Remember Eve's Halloween costume?
The makeup was temporary. The purple streaks in her hair were not.
I know, it's not that surprising. I let my son get freak hair for hockey playoffs. It's the kind of thing that I generally waffle on briefly, agree to, and then worry about. Not the thing itself necessarily, but what it says about my parenting. Am I too permissive? Am I setting a dangerous precedent? Am I letting my desire to be cool supplant my need to set boundaries?
I don't think so. First of all, even though having unusual colours in one's hair is sometimes associated with other unsavoury behaviours, it's basically an arbitrary association. My kids know that I expect them to do their homework, treat other people with respect, eat mostly healthy food and fetch me chocolate whenever I snap my fingers - purple streaks and red fauxhawks don't change that.
I don't automatically agree to everything they ask for. I consider why they're asking and what the cost is. Dying their hair cost more than a regular haircut. However, Eve, unlike me at her age, actually has a sense of style, and I enjoy giving her the opportunity to explore it. I had gotten her a couple of blonde highlights for a fun surprise a few months before and she was thrilled. After she had them for a while, she tentatively asked if it was possible to dye hair other colours, and I suspected what she was hinting at. I knew that Angus would enjoy the experience of doing something fun and unusual for playoffs with his hockey teammates, and I knew Eve would be in transports of ecstasy if I let her dye her hair purple. I don't spoil my kids and I don't give them a lot of things with no occasion, but sometimes I do like doing something nice for them for no other reason than to make them happy. They were both extremely and exuberantly grateful.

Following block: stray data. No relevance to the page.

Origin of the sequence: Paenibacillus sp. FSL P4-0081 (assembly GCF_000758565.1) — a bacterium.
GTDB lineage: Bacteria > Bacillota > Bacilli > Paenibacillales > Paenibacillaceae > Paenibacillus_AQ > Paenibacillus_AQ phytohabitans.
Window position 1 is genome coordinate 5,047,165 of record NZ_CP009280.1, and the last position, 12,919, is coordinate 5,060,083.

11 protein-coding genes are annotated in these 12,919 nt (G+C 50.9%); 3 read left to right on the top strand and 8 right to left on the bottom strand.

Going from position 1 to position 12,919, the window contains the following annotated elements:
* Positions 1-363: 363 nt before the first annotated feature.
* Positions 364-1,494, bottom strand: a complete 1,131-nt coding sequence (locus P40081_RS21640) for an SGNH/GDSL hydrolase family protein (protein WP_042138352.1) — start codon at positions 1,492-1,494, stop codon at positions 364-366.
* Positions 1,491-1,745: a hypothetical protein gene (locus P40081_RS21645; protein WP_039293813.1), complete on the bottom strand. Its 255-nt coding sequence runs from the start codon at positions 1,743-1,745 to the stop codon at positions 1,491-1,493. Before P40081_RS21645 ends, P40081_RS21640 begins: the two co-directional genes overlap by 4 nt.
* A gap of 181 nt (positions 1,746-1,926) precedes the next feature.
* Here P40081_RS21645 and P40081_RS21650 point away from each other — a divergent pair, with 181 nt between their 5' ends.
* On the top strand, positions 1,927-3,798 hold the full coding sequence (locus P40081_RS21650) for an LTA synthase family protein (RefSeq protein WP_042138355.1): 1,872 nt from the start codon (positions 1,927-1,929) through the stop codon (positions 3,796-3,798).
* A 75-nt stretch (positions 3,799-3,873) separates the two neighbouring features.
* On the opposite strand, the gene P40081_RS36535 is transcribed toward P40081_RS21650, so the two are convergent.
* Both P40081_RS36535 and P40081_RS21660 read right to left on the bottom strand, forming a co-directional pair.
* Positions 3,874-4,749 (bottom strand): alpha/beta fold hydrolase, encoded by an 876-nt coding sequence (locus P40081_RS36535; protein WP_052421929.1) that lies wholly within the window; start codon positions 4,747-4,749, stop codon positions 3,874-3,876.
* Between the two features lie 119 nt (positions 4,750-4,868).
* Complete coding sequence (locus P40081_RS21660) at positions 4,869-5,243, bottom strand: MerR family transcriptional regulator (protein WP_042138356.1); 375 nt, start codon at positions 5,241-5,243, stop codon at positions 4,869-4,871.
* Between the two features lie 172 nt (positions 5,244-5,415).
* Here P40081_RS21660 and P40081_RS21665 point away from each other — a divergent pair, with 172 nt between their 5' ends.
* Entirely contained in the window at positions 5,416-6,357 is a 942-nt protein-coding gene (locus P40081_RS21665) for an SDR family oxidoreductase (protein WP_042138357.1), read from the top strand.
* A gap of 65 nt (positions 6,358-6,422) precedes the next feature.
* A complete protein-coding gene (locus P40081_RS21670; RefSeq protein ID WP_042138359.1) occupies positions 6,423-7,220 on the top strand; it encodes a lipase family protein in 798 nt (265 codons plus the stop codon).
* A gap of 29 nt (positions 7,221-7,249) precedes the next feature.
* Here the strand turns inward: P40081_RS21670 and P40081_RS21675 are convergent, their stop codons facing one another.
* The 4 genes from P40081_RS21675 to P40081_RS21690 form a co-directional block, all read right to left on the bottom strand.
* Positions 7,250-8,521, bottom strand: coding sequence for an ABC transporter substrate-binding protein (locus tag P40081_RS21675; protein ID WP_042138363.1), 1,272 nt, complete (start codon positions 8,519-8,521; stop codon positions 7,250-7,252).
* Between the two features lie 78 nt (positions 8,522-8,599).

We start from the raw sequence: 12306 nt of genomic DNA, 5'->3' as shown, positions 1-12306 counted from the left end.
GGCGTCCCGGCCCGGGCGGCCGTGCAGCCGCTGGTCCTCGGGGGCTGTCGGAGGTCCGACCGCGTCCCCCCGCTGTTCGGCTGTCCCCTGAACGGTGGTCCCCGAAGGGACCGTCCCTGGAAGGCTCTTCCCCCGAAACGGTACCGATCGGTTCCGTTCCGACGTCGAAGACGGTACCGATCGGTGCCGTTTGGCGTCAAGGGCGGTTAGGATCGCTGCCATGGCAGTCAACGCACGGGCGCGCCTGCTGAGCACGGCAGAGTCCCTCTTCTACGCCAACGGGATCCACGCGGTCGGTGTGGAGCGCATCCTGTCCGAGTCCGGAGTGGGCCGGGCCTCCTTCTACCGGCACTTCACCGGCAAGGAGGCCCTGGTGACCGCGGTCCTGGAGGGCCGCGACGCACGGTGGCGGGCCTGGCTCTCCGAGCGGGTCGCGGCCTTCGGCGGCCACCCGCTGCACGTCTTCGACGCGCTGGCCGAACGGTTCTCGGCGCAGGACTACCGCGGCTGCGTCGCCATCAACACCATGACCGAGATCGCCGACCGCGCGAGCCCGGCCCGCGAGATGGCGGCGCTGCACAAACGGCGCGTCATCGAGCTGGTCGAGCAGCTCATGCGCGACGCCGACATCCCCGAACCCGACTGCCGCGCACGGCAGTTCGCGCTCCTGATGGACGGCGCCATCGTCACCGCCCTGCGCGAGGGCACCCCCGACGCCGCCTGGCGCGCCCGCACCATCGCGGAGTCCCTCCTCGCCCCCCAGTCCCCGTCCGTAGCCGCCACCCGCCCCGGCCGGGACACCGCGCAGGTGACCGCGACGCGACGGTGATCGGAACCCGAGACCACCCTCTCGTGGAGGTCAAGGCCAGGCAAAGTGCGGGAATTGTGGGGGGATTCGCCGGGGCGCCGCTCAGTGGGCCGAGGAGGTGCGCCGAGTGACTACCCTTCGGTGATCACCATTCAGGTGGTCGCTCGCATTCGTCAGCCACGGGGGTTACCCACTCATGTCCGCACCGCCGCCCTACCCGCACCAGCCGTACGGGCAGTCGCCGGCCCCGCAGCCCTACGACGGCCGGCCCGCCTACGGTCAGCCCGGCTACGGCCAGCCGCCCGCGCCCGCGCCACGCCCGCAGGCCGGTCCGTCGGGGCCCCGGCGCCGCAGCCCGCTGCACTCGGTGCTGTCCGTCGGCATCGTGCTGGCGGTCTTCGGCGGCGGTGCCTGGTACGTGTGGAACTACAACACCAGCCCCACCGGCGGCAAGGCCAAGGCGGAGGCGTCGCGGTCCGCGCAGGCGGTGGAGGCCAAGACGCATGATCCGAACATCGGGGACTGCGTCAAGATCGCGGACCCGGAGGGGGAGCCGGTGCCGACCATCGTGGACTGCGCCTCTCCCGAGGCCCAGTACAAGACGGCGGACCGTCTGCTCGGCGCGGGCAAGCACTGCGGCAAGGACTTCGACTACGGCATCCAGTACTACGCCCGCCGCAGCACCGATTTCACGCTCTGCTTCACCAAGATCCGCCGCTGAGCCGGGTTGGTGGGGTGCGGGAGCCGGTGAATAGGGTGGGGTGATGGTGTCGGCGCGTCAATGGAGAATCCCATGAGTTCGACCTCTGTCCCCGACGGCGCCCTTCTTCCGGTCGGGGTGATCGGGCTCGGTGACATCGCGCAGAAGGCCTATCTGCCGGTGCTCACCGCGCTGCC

I did have one or two other parents tell me they would never let their kids do something similar, but they were in the minority and they weren't disapproving or mean about it. My parents thought it was fantastic, which is a pretty good indication that we're not dealing with anything too alternative or cutting-edge.
How will I handle this type of thing as they grow older? When it might affect how employers view them? I'm not sure. When I see teen-agers with piercings or shocking hairstyles, I try not to let it predispose me to judging them negatively - I wait to see what their speech and behaviour says about them. I would hope people would do the same for my children, but I realize that might be a bit naive. For now, most of the people they say already know them and like them, and the few strangers who have commented have been positive.
Then I read an article - in the Globe and Mail, I think - about how to dissuade young girls from dressing too revealingly. Among the suggestions were helping them to find other ways to express themselves creatively, such as -- wait for it -- an unusual hairstyle.
What do you know - when I wasn't even looking for it, nationally syndicated validation landed right on my computer screen.
What kind of mother lets this happen?
A good one, I hope.